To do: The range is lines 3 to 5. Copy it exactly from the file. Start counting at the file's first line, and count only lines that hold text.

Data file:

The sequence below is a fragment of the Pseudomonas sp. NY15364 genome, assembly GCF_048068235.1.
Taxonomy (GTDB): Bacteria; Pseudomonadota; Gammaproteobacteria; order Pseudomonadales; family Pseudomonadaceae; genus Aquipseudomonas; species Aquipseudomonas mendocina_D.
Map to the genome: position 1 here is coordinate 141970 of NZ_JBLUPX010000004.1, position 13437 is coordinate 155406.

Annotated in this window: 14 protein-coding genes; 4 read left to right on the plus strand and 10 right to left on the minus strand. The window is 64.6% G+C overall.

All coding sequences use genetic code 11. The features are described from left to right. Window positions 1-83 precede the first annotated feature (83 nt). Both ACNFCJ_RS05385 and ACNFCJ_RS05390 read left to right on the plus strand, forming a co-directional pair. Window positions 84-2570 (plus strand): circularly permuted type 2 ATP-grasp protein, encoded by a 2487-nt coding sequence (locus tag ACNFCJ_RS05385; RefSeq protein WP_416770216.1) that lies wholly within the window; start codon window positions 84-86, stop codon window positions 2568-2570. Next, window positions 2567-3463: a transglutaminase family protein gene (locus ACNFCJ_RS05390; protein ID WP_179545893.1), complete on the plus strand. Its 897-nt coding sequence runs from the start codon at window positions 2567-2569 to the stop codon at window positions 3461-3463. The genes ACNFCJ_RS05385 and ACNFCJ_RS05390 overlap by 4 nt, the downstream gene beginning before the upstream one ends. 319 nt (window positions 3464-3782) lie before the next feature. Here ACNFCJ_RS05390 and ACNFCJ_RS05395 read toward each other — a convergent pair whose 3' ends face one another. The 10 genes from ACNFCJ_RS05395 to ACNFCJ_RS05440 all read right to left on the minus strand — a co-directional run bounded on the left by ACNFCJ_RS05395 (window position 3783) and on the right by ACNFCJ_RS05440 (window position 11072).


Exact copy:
Map to the genome: position 1 here is coordinate 141970 of NZ_JBLUPX010000004.1, position 13437 is coordinate 155406.

Annotated in this window: 14 protein-coding genes; 4 read left to right on the plus strand and 10 right to left on the minus strand. The window is 64.6% G+C overall.

All coding sequences use genetic code 11. The features are described from left to right. Window positions 1-83 precede the first annotated feature (83 nt). Both ACNFCJ_RS05385 and ACNFCJ_RS05390 read left to right on the plus strand, forming a co-directional pair. Window positions 84-2570 (plus strand): circularly permuted type 2 ATP-grasp protein, encoded by a 2487-nt coding sequence (locus tag ACNFCJ_RS05385; RefSeq protein WP_416770216.1) that lies wholly within the window; start codon window positions 84-86, stop codon window positions 2568-2570. Next, window positions 2567-3463: a transglutaminase family protein gene (locus ACNFCJ_RS05390; protein ID WP_179545893.1), complete on the plus strand. Its 897-nt coding sequence runs from the start codon at window positions 2567-2569 to the stop codon at window positions 3461-3463. The genes ACNFCJ_RS05385 and ACNFCJ_RS05390 overlap by 4 nt, the downstream gene beginning before the upstream one ends. 319 nt (window positions 3464-3782) lie before the next feature. Here ACNFCJ_RS05390 and ACNFCJ_RS05395 read toward each other — a convergent pair whose 3' ends face one another. The 10 genes from ACNFCJ_RS05395 to ACNFCJ_RS05440 all read right to left on the minus strand — a co-directional run bounded on the left by ACNFCJ_RS05395 (window position 3783) and on the right by ACNFCJ_RS05440 (window position 11072).